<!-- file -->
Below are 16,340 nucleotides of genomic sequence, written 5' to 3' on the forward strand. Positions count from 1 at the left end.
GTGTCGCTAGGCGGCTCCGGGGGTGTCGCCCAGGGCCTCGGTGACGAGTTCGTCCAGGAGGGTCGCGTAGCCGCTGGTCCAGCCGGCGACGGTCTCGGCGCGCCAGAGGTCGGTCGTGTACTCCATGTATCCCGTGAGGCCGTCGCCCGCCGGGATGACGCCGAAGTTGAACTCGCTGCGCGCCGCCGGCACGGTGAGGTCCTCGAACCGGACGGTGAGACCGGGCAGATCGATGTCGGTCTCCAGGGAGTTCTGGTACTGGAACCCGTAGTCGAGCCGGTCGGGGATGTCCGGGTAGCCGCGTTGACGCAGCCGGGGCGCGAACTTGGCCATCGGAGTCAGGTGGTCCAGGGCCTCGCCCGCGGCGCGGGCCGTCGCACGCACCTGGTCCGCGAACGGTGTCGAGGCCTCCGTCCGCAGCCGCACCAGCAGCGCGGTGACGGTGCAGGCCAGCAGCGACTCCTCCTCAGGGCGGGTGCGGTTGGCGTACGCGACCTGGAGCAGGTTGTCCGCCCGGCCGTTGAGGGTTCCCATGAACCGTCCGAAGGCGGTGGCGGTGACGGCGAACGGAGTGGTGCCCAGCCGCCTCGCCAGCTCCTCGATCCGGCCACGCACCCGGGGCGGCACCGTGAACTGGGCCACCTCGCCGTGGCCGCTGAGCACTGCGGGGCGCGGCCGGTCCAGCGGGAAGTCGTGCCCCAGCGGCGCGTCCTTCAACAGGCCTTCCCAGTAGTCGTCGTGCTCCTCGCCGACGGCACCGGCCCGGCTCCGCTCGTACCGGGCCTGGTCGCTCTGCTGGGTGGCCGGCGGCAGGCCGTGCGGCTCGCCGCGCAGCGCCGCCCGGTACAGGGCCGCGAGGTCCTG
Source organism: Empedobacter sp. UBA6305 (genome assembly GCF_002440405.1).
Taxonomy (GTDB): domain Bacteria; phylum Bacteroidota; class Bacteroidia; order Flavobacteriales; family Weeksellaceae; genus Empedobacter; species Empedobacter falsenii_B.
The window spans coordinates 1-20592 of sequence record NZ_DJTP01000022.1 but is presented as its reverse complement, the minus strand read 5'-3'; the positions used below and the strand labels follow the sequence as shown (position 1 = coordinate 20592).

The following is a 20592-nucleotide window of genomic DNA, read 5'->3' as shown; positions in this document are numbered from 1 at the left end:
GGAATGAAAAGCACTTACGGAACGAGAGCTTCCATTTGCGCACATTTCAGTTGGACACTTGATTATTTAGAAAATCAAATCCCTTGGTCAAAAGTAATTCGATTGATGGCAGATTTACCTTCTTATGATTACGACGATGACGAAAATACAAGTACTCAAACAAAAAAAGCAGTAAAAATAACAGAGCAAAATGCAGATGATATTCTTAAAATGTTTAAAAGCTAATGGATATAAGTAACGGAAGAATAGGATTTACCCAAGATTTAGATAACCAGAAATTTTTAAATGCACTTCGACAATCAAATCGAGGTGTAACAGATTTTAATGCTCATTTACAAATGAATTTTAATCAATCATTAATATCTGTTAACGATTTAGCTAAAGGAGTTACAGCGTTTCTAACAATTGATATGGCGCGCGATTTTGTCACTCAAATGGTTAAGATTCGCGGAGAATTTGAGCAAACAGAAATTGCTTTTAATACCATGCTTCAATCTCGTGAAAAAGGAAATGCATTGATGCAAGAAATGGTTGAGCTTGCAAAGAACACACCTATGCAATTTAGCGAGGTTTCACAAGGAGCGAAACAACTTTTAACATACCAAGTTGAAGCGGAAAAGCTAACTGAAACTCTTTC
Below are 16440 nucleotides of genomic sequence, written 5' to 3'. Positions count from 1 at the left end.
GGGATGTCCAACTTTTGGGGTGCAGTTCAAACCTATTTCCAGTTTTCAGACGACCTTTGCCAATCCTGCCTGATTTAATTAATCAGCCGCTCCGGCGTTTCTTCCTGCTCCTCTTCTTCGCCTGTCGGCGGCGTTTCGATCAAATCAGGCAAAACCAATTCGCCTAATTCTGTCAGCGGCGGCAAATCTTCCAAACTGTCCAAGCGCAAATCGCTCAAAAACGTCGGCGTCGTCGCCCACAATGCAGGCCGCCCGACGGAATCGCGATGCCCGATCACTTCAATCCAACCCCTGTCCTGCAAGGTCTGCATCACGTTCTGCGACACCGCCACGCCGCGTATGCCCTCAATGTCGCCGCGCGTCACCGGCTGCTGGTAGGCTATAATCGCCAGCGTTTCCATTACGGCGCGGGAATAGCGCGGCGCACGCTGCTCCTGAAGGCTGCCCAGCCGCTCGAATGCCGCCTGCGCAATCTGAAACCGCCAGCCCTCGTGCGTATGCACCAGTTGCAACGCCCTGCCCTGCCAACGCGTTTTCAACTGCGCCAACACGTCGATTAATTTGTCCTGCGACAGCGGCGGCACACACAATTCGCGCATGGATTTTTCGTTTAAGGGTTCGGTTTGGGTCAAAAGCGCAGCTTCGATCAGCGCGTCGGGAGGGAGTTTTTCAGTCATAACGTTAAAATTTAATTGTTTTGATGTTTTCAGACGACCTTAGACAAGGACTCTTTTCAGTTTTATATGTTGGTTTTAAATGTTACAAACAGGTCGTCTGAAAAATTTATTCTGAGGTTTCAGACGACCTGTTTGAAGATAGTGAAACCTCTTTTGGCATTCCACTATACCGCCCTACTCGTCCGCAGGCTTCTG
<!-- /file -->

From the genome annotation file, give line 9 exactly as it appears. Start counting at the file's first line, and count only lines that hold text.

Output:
GGGATGTCCAACTTTTGGGGTGCAGTTCAAACCTATTTCCAGTTTTCAGACGACCTTTGCCAATCCTGCCTGATTTAATTAATCAGCCGCTCCGGCGTTTCTTCCTGCTCCTCTTCTTCGCCTGTCGGCGGCGTTTCGATCAAATCAGGCAAAACCAATTCGCCTAATTCTGTCAGCGGCGGCAAATCTTCCAAACTGTCCAAGCGCAAATCGCTCAAAAACGTCGGCGTCGTCGCCCACAATGCAGGCCGCCCGACGGAATCGCGATGCCCGATCACTTCAATCCAACCCCTGTCCTGCAAGGTCTGCATCACGTTCTGCGACACCGCCACGCCGCGTATGCCCTCAATGTCGCCGCGCGTCACCGGCTGCTGGTAGGCTATAATCGCCAGCGTTTCCATTACGGCGCGGGAATAGCGCGGCGCACGCTGCTCCTGAAGGCTGCCCAGCCGCTCGAATGCCGCCTGCGCAATCTGAAACCGCCAGCCCTCGTGCGTATGCACCAGTTGCAACGCCCTGCCCTGCCAACGCGTTTTCAACTGCGCCAACACGTCGATTAATTTGTCCTGCGACAGCGGCGGCACACACAATTCGCGCATGGATTTTTCGTTTAAGGGTTCGGTTTGGGTCAAAAGCGCAGCTTCGATCAGCGCGTCGGGAGGGAGTTTTTCAGTCATAACGTTAAAATTTAATTGTTTTGATGTTTTCAGACGACCTTAGACAAGGACTCTTTTCAGTTTTATATGTTGGTTTTAAATGTTACAAACAGGTCGTCTGAAAAATTTATTCTGAGGTTTCAGACGACCTGTTTGAAGATAGTGAAACCTCTTTTGGCATTCCACTATACCGCCCTACTCGTCCGCAGGCTTCTG